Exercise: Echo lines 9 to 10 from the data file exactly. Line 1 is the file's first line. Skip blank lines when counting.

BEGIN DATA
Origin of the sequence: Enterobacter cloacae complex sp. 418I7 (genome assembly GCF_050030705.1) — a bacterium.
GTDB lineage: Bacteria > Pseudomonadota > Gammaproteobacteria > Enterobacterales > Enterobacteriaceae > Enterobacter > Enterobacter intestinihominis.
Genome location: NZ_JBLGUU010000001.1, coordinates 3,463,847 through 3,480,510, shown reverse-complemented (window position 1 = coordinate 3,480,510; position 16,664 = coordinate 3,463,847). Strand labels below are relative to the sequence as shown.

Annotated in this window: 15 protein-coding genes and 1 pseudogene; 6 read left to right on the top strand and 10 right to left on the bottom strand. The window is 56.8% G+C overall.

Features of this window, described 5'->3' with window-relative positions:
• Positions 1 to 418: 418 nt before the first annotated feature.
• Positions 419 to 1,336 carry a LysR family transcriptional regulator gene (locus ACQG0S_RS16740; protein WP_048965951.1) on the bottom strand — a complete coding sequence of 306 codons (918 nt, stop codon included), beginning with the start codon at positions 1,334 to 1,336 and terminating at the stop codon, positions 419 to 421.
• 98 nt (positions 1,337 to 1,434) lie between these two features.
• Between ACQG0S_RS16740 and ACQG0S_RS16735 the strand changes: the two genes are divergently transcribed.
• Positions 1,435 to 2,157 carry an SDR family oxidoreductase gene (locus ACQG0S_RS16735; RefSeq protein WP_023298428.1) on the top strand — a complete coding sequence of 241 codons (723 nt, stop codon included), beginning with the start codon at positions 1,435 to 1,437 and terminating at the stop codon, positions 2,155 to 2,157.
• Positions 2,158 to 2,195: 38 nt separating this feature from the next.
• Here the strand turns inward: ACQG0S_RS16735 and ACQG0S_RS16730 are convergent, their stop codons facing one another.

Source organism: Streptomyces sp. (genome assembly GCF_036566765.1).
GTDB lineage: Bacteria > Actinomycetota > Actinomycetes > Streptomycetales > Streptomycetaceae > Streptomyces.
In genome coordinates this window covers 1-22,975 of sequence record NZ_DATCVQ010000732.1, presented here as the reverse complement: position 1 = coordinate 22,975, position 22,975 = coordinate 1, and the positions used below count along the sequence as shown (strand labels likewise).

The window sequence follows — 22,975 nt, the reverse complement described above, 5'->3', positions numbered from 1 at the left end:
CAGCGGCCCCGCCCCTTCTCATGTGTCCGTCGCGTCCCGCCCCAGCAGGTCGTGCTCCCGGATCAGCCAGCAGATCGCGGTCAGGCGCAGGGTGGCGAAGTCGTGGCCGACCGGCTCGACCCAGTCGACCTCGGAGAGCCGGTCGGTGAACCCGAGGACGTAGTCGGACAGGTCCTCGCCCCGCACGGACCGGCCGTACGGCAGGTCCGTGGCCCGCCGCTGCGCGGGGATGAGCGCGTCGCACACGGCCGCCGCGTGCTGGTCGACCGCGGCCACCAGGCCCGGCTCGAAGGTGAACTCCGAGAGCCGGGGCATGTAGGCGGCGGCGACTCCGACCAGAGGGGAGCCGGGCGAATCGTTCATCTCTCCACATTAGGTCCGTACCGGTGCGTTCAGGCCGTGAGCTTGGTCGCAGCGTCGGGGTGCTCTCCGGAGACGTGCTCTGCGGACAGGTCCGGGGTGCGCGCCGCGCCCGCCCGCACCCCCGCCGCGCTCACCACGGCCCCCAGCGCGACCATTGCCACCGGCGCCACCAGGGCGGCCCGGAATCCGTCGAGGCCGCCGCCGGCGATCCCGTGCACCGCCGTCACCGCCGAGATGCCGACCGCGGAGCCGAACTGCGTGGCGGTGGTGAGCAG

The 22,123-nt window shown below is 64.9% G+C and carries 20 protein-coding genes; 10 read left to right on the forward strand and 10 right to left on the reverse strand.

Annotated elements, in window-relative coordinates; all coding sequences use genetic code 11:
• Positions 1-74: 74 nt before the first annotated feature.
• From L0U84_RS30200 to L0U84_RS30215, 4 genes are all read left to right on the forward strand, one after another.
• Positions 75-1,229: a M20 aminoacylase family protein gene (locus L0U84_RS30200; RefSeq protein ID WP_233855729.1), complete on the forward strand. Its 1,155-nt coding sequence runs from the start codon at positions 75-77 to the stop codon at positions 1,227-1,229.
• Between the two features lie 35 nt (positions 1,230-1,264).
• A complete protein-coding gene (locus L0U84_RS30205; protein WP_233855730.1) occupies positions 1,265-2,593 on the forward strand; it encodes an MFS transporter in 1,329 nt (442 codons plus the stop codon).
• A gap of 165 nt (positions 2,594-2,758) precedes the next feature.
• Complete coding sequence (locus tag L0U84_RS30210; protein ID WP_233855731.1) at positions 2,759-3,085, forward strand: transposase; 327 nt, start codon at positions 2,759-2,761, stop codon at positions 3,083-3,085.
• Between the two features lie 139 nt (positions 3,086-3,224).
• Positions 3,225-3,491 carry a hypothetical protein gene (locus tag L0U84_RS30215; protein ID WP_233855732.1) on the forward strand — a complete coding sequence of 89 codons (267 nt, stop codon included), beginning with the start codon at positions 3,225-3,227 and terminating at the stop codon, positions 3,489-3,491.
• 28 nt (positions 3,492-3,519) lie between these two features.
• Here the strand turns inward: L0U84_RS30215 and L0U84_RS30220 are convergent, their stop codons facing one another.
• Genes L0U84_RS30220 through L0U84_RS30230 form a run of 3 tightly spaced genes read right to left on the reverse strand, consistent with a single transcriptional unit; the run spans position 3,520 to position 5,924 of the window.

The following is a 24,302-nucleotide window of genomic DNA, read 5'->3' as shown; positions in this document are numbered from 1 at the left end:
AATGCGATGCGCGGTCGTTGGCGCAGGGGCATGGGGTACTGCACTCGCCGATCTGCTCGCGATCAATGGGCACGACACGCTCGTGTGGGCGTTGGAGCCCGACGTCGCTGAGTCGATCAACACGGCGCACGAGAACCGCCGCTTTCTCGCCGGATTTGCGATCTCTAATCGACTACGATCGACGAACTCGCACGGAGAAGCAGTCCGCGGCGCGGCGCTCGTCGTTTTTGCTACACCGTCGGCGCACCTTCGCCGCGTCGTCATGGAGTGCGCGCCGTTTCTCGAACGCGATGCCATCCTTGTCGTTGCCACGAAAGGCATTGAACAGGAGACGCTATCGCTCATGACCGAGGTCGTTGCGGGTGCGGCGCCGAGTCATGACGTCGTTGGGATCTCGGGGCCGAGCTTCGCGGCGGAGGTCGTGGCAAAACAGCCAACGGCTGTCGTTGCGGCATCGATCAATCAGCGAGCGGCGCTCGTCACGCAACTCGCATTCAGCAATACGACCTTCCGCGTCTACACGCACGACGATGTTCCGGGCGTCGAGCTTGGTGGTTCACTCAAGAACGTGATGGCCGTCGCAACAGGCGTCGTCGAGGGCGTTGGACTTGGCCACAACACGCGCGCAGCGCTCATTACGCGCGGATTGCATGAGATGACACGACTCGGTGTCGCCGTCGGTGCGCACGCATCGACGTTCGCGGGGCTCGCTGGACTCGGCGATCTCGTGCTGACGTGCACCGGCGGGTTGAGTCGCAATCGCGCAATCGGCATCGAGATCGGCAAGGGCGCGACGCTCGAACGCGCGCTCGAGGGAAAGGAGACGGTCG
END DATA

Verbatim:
• Between ACQG0S_RS16740 and ACQG0S_RS16735 the strand changes: the two genes are divergently transcribed.
• Positions 1,435 to 2,157 carry an SDR family oxidoreductase gene (locus ACQG0S_RS16735; RefSeq protein WP_023298428.1) on the top strand — a complete coding sequence of 241 codons (723 nt, stop codon included), beginning with the start codon at positions 1,435 to 1,437 and terminating at the stop codon, positions 2,155 to 2,157.